Burberry and its chief creative officer Riccardo Tisci have apologized for the “distress caused” by a new hoodie with a drawstring resembling a noose. The piece has also been pulled from the brand’s FW19 runway collection.
Model Liz Kennedy, who worked on the label’s London Fashion Week show this weekend, posted images of the hoodie on Instagram and, in the caption, called out the brand for glamorizing suicide. “Suicide is not fashion,” she wrote. “It is not glamorous nor edgy and since this show is dedicated to the youth expressing their voice, here I go.
“Riccardo Tisci and everyone at Burberry it is beyond me how you could let a look resembling a noose hanging from a neck out on the runway. How could anyone overlook this and think it would be okay to do this especially in a line dedicated to young girls and youth. The impressionable youth. Not to mention the rising suicide rates world wide. Let’s not forget about the horrifying history of lynching either.”
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@burberry @riccardotisci17 Suicide is not fashion. It is not glamorous nor edgy and since this show is dedicated to the youth expressing their voice, here I go. Riccardo Tisci and everyone at Burberry it is beyond me how you could let a look resembling a noose hanging from a neck out on the runway. How could anyone overlook this and think it would be okay to do this especially in a line dedicated to young girls and youth. The impressionable youth. Not to mention the rising suicide rates world wide. Let’s not forget about the horrifying history of lynching either. There are hundreds of ways to tie a rope and they chose to tie it like a noose completely ignoring the fact that it was hanging around a neck. A massive brand like Burberry who is typically considered commercial and classy should not have overlooked such an obvious resemblance. I left my fitting extremely triggered after seeing this look. Feeling as though I was right back where I was when I was going through an experience with suicide in my family. Also to add in they briefly hung one from the ceiling (trying to figure out the knot) and were laughing about it in the dressing room. I had asked to speak to someone about it but the only thing I was told to do was to write a letter. I had a brief conversation with someone but all that it entailed was “it’s fashion. Nobody cares about what’s going on in your personal life so just keep it to yourself” well I’m sorry but this is an issue bigger than myself. The issue is not about me being upset, there is a bigger picture here of what fashion turns a blind eye to or does to gain publicity. A look so ignorantly put together and a situation so poorly handled. I am ashamed to have been apart of the show. #burberry. I did not post this to disrespect the designer or the brand but to simply express an issue I feel very passionate about.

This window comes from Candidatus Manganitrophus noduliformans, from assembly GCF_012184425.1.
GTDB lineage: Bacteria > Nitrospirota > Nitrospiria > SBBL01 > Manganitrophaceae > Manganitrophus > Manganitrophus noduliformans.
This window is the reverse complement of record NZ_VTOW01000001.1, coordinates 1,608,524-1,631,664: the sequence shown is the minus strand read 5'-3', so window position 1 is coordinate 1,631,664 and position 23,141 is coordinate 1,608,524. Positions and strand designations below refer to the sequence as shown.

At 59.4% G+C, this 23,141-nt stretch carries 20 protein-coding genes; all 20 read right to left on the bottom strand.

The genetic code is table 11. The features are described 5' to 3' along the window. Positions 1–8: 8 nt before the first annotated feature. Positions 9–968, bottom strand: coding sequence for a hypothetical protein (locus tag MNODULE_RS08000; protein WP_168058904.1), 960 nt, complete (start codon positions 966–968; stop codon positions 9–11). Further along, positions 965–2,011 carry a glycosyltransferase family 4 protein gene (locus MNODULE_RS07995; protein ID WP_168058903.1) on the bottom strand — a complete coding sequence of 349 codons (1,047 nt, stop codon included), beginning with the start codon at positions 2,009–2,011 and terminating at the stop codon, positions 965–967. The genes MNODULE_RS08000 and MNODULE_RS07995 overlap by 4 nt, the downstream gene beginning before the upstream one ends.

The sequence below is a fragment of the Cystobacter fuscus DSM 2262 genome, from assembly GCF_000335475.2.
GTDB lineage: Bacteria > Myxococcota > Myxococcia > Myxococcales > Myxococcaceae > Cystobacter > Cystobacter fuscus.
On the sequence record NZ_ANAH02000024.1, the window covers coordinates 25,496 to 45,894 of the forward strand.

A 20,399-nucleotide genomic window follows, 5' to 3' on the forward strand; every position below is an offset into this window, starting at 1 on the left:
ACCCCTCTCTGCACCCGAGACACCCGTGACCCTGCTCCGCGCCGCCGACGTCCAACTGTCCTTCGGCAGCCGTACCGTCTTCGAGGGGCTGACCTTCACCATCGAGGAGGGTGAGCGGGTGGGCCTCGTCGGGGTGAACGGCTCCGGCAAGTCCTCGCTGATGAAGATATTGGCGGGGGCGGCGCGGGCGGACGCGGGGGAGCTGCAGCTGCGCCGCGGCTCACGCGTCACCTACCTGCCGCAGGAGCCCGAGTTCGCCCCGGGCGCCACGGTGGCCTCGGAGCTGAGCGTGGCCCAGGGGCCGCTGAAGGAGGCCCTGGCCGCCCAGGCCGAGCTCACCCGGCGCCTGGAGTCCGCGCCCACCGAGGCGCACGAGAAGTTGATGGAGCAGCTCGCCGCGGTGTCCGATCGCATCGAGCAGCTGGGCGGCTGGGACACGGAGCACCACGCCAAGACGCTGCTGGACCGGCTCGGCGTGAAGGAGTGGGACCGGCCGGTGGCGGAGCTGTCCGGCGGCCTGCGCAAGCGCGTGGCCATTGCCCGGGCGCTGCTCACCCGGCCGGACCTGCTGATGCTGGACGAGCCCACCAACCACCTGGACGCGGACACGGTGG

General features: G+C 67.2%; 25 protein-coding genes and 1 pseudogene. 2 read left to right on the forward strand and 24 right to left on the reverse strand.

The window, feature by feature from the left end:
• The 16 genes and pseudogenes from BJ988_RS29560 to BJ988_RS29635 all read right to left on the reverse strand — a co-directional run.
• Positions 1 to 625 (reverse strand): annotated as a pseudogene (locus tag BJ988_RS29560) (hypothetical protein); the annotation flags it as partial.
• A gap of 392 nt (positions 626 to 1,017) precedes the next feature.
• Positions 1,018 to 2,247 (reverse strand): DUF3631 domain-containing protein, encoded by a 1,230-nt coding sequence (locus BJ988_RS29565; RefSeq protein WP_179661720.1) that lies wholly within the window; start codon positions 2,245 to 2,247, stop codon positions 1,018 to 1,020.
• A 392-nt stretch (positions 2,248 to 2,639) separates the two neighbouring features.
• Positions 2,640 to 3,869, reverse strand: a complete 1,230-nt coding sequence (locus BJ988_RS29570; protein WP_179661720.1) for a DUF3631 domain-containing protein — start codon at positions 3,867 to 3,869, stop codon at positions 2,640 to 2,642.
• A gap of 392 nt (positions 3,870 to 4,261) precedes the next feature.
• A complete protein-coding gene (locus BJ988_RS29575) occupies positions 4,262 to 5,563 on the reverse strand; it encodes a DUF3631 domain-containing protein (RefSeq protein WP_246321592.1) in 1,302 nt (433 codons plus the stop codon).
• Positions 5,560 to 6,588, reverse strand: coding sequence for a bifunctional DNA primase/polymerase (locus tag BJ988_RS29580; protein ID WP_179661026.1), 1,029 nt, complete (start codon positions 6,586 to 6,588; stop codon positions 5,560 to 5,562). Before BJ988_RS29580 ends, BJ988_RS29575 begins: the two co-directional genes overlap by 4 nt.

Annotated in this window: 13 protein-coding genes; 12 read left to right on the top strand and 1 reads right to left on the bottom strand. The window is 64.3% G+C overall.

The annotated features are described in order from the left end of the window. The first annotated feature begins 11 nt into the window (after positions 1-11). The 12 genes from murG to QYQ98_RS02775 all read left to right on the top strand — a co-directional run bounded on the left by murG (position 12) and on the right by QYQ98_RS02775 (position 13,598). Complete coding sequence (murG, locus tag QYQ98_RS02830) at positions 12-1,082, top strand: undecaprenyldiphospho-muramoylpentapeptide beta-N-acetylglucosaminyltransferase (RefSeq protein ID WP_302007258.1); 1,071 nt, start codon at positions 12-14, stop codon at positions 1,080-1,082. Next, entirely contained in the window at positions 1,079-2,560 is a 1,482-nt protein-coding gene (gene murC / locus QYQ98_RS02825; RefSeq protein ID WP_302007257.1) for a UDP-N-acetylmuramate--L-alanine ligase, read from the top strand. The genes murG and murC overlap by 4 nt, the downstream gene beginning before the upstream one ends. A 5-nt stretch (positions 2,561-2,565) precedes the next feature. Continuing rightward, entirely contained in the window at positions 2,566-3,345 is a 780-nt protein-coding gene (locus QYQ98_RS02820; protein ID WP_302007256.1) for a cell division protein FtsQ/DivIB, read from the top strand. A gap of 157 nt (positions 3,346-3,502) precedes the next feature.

In a statement to Highsnobiety, Burberry CEO Marco Gobbetti responded, “We are deeply sorry for the distress caused by one of the products that featured in our A/W 2019 runway collection Tempest. I called Ms. Kennedy to apologize as soon as I became aware of this on Monday and we immediately removed the product and all images that featured it.
“Though the design was inspired by the marine theme that ran throughout the collection, it was insensitive and we made a mistake. The experience Ms. Kennedy describes does not reflect who we are and our values. We will reflect on this, learn from it and put in place all necessary actions to ensure it does not happen again.”
Tisci added in a statement of his own, “I am so deeply sorry for the distress that has been caused as a result of one of the pieces in my show on Sunday. While the design was inspired by a nautical theme, I realize that it was insensitive. It was never my intention to upset anyone. It does not reflect my values nor Burberry’s and we have removed it from the collection. I will make sure that this does not happen again.”
In September 2018, it was reported that official figures show a growing number of teenagers in England and Wales are committing suicide. The figures added to ongoing alarm regarding the state of young people’s mental health.
The noose scandal is the latest in a string of ill-judged incidents involving luxury fashion brands. Gucci recently apologized for an $890 sweater that was said to resemble blackface before pulling it from stores worldwide. And in November, Dolce & Gabbana postponed a fashion show in Shanghai after accusations of racism.